It is customary in Citrus County government, and likely elsewhere, to invite newly elected commissioners to drop in for a briefing before taking office.
These meetings with top county brass bring incoming commissioners up to speed about the major goings on. When the two new commissioners are sworn in on Nov. 22, the idea goes that they’ll be ready to join the discussion.
So not unusual at all for County Administrator Randy Oliver to meet this week with Rebecca Bays, who was elected to office in the District 4 primary that, as we know, was open to all voters and thus produced a winner.
What was unusual was he also met with Diana Finegan, who won the District 2 Republican primary but still isn’t elected because a paper tiger in the form of a mysterious NPA candidate stands in her way.
When I asked Oliver about that, he said he also extended an invitation to Paul Grogan, the no-party affiliate whose bizarre campaign has given voters anything but the warm fuzzies that his candidacy is legitimate.
Nice, but that’s not the norm.
Let’s rehash just a little bit.
There were five primary county commission candidates total: Finegan and Stacey Worthington in District 2; Bays, John Murphy Jr. and Winn Webb in District 4.
Oliver didn’t invite any of those candidates in for a briefing before the primary. While all five were legit candidates, it’s not the sort of thing administrators tend to do at this stage of the election process. That said, had any of THEM asked — and I encouraged it — Oliver would gladly have given candidates an overview.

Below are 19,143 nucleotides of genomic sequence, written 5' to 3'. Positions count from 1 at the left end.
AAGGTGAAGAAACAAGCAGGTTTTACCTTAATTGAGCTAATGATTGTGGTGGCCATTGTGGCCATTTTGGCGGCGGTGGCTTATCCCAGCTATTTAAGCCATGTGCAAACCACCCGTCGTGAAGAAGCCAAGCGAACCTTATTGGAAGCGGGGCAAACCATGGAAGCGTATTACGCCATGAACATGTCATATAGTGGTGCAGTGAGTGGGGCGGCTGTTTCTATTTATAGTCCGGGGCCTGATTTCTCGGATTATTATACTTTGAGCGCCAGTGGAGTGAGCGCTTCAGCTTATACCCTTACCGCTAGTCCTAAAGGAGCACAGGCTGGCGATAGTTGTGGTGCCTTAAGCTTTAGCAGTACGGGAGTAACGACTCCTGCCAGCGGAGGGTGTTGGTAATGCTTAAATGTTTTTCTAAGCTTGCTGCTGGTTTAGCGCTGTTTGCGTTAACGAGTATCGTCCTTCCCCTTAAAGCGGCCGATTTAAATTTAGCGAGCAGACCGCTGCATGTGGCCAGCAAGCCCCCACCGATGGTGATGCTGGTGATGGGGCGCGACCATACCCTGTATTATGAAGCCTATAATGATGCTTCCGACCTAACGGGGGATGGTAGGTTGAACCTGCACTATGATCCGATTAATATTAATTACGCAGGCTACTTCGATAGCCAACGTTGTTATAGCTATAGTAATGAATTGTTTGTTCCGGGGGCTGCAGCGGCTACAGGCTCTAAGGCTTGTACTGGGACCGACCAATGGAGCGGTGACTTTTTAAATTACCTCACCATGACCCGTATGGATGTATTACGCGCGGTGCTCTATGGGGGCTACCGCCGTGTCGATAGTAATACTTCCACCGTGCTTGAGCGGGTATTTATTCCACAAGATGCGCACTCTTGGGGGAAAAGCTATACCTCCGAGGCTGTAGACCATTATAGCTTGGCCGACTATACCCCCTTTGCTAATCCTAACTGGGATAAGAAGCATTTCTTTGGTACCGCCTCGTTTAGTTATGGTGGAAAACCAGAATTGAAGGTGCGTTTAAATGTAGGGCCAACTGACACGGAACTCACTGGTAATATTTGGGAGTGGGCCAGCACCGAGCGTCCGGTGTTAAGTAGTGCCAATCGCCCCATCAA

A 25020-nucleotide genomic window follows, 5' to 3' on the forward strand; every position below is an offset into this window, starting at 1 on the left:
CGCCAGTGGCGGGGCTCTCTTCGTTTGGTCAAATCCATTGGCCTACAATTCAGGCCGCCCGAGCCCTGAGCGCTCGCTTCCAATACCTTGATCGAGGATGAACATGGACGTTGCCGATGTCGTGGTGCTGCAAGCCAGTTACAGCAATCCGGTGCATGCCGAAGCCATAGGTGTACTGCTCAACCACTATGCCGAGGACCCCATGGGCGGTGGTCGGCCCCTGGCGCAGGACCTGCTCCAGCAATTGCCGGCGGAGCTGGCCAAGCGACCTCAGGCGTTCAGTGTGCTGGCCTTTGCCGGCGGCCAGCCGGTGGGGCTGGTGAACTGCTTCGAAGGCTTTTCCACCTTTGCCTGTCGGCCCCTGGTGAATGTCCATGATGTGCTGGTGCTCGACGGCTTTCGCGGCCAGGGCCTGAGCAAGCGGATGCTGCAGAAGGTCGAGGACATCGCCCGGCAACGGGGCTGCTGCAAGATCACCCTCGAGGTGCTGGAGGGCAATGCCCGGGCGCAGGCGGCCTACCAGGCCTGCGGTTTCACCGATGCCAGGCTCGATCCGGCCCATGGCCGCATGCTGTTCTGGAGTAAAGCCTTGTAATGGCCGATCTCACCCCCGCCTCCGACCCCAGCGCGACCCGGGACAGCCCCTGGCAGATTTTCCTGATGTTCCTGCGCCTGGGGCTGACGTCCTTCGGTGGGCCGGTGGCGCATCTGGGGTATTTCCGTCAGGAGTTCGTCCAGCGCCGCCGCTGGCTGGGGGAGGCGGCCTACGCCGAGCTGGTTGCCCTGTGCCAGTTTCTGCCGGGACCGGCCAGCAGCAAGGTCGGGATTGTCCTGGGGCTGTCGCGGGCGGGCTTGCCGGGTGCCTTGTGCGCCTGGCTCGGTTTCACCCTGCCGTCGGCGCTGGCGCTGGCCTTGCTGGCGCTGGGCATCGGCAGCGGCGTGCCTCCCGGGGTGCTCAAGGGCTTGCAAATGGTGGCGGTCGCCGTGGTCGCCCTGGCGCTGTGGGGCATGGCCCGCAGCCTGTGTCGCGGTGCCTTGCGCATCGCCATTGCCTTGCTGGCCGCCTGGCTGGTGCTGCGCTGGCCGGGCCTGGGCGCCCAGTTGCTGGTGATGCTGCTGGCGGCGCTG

The more knowledge a candidate has, the more he or she can dive deep into the challenges that Citrus County faces. I think you’ll see Bays use her — frankly, pretty impressive — knowledge of county government for that very purpose. Bays has an advantage being a former commissioner, but she didn’t miss the opportunity to meet with Oliver this week so that she’s ready to go on Day 1.
So, back to the primary.
District 4 was above board with three great candidates, all Republicans, which opened the primary to all voters. Even if your candidate didn't win, we should all be happy to have had the opportunity to choose.
District 2, not so much. Finegan and Worthington were fine candidates, but the primary blocked out non-Republicans because of Grogan’s entry.
Grogan’s campaign — and I’m being generous calling it that — has consisted of praising Finegan and publicly supporting her in the primary. He has a campaign Facebook page that reads like a bulletin board of community events but is void of:
So the idea that this so-called candidate would receive a briefing invite from the county administrator because his opponent, an actual primary winner, also received one — that doesn’t pass the smell test.
This isn’t the first time a primary winner faced a far weaker opponent in the general election. But I don’t recall Oliver or his predecessors bringing candidates in until the matter is settled and someone’s elected.
More likely, Oliver is being practical. Regardless of Grogan’s intentions, he’s still NPA and extremely unlikely to win in November. Bringing Finegan in for a briefing now is simply logical.
The whole thing’s just kind of weird, that’s all.
By the way, Oliver shouldn't expect an appointment with Grogan anytime soon. I texted him Wednesday to see if he's in Citrus County, and he responded shortly before midnight:
"Be back in 4 weeks."
Back in four weeks. You call that a campaign?
Like I said, weird.
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Mike Wright has written about Citrus County government and politics for 36 years.